Topic - Dennis Van Roekel

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  • Firefighters stand as the procession heads to the cemetery outside the funeral for school shooting victim Daniel Gerard Barden at St. Rose of Lima Catholic Church in Newtown, Conn., Wednesday, Dec. 19, 2012. According to firefighters, Daniel wanted to be a firefighter when he grew up and they honored him at the service. Barden, 7, was killed when Adam Lanza walked into Sandy Hook Elementary School in Newtown, Conn., Dec. 14, and opened fire, killing 26 people, including 20 children, before killing himself. (AP Photo/Charles Krupa)

    Unions lambaste proposal to arm more teachers

    The nation's leading teachers unions Thursday slammed the idea of arming more teachers, a proposal floated in the wake of last week's Sandy Hook school shooting by Virginia Gov. Bob McDonnell and others and already in place in some Texas schools.

  • Dennis Van Roekel is president of the National Education Association. (Andrew Harnik/The Washington Times)

    Unions slam push to arm teachers with guns

    The debate continues over whether teachers and other school personnel should have access to guns in an emergency, but the nation's two biggest teachers unions warned Thursday that would be a disastrous idea that sends the wrong message to children.

  • Illustration by Jennifer Kohnke

    RAHN: Liberal leaders flunk math

    Dennis Van Roekel, president of the largest teachers union, the National Education Association, failed fifth-grade math last week. The question he failed is: If X (government spending) is growing faster than A (government tax revenue) plus B (new revenue from higher tax rates on "the rich"), when will A plus B equal X?

  • The exterior of Hallsville High School in Hallsville, Texas, is pictured in 2010. (AP Photo/Danny Robbins)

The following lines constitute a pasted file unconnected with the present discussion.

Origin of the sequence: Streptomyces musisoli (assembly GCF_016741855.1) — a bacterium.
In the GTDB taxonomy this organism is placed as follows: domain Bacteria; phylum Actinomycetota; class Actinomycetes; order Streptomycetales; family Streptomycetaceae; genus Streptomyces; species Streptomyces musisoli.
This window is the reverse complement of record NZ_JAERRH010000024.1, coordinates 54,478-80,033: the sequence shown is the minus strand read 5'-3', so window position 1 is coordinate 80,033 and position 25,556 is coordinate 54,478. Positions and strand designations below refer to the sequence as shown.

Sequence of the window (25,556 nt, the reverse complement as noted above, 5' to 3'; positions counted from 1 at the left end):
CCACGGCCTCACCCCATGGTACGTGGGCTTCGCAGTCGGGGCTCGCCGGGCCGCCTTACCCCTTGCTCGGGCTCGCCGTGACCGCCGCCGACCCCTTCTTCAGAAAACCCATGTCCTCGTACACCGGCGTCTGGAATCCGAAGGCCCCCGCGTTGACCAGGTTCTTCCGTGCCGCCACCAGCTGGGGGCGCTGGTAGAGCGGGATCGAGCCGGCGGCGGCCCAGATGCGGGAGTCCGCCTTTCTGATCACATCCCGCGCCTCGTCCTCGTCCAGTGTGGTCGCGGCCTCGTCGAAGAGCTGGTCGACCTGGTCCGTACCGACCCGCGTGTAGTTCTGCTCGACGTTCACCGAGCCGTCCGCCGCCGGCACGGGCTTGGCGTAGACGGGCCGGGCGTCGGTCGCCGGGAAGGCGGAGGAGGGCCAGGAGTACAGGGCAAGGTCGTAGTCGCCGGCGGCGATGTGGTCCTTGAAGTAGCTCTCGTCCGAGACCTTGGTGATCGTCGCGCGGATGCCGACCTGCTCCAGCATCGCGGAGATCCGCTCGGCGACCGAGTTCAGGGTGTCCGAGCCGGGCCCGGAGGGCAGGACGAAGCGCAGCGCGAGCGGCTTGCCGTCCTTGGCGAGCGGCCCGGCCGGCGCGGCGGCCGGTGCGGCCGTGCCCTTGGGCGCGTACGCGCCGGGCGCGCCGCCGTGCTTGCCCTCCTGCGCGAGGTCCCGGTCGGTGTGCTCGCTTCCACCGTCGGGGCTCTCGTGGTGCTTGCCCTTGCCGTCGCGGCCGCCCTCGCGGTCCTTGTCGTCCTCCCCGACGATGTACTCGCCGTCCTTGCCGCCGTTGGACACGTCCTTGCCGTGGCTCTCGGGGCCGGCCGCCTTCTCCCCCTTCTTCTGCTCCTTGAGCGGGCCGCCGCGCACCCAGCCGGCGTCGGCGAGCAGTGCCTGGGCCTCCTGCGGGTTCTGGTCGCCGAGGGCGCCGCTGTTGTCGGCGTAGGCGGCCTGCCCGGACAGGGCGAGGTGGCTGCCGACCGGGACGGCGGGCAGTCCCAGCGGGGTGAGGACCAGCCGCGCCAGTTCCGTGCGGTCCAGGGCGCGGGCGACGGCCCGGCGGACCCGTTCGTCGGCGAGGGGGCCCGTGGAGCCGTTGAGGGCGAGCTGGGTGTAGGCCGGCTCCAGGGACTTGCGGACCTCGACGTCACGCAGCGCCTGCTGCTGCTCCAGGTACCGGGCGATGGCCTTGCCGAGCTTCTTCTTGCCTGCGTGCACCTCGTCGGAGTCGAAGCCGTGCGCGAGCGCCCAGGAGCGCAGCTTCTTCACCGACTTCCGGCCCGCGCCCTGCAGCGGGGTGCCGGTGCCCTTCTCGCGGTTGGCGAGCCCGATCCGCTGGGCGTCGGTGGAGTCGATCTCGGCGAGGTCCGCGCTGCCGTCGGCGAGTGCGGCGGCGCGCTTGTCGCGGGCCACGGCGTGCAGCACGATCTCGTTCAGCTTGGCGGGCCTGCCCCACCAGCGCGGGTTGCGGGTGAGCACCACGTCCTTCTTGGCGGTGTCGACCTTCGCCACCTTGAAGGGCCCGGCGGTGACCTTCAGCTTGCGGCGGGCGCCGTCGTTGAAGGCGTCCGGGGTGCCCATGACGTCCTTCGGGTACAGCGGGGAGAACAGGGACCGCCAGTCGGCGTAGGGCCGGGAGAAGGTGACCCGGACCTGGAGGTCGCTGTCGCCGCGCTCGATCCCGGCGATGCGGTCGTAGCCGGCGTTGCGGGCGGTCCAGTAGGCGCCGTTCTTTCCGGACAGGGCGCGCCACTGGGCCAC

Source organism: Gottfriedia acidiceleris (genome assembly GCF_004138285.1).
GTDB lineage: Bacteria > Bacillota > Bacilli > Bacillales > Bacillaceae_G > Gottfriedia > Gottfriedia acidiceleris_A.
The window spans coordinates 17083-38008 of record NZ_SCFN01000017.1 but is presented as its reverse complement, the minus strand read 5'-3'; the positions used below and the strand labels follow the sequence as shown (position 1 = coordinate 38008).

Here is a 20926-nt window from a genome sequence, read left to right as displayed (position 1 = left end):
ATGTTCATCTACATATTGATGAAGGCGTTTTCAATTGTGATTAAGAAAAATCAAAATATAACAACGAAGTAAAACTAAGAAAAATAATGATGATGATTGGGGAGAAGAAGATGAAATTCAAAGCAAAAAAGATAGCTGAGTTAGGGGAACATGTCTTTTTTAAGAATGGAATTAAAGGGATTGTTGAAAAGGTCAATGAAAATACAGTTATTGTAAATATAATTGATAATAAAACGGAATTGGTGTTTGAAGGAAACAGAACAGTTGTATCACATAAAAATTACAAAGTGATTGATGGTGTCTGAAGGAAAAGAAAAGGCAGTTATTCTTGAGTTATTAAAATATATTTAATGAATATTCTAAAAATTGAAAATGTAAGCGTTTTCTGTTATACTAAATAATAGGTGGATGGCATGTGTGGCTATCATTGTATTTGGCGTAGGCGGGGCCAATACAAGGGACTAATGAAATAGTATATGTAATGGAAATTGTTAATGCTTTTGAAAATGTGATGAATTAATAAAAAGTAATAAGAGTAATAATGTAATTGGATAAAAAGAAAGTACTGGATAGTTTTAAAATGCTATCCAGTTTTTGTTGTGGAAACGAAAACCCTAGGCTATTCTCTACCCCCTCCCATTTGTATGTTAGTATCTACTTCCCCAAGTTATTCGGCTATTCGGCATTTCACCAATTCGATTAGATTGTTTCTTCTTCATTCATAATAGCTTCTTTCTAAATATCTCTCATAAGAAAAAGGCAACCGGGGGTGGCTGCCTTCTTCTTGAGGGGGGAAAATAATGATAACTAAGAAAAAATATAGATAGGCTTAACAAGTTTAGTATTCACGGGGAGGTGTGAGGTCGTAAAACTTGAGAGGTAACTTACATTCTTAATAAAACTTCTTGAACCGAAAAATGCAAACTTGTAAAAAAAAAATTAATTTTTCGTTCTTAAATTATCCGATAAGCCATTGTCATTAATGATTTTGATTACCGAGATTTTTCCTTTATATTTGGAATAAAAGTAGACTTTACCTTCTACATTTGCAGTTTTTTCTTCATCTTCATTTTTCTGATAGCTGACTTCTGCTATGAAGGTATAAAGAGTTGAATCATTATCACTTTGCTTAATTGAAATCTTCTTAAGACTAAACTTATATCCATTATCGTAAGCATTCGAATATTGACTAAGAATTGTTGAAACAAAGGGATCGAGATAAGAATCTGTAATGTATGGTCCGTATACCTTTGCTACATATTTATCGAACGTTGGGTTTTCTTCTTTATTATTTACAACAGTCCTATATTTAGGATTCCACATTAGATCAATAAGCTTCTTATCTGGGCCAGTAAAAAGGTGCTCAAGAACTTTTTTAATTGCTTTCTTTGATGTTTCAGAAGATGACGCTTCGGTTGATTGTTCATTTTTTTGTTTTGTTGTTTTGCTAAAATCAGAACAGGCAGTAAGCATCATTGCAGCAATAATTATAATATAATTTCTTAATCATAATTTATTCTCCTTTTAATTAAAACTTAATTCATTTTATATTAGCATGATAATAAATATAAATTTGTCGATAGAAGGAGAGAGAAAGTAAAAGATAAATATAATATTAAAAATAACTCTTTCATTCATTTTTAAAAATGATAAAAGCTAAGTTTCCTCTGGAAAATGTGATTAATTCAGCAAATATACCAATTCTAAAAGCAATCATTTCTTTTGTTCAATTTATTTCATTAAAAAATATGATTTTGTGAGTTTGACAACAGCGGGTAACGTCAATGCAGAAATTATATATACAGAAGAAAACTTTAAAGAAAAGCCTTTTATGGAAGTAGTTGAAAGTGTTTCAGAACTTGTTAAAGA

To many teachers, career has failed

    Students aren't the only ones who hate going to school.

  • Dennis Van Roekel, president of the National Education Association (Andrew Harnik/The Washington Times)

    NEA proposes criteria reform for teacher jobs

    Performance, not seniority, would play the primary role in whether teachers keep their jobs under a broad reform plan released by the National Education Association last week.

  • ** FILE ** Kaya Henderson (Rod Lamkey/The Washington Times File)

    Education group on D.C. plan: Teachers want more than money

    The National Education Association has responded to a D.C. proposal to give city teachers a bonus to transfer to underachieving schools by saying money is not what motivates great educators.

  • READY TO FIGHT: Dennis Van Roekel, president of the National Education Association, says recent elections sent a message: "You cannot turn your back on the middle class." (Andrew Harnik/The Washington Times)

    Teachers union leader says battle's just begun

    The head of the nation's largest labor union says Republican efforts to restrain the power of unions has produced a middle-class backlash across the country that could cost Wisconsin Gov. Scott Walker and other GOP politicians their jobs.

  • Duncan eyes waivers on NCLB rules

    If Arne Duncan wants it done, he may have to do it himself.

  • Education Secretary Arne Duncan has spoken positively of the D.C. schools chancellor's reforms. (Associated Press)

    GUNN: Complete victory over teachers unions

    It was disturbing to watch U.S. Education Secretary Arne Duncan share a Florida stage recently with National Education Association (NEA) President Dennis Van Roekel and American Federation of Teachers (AFT) President Randi Weingarten.

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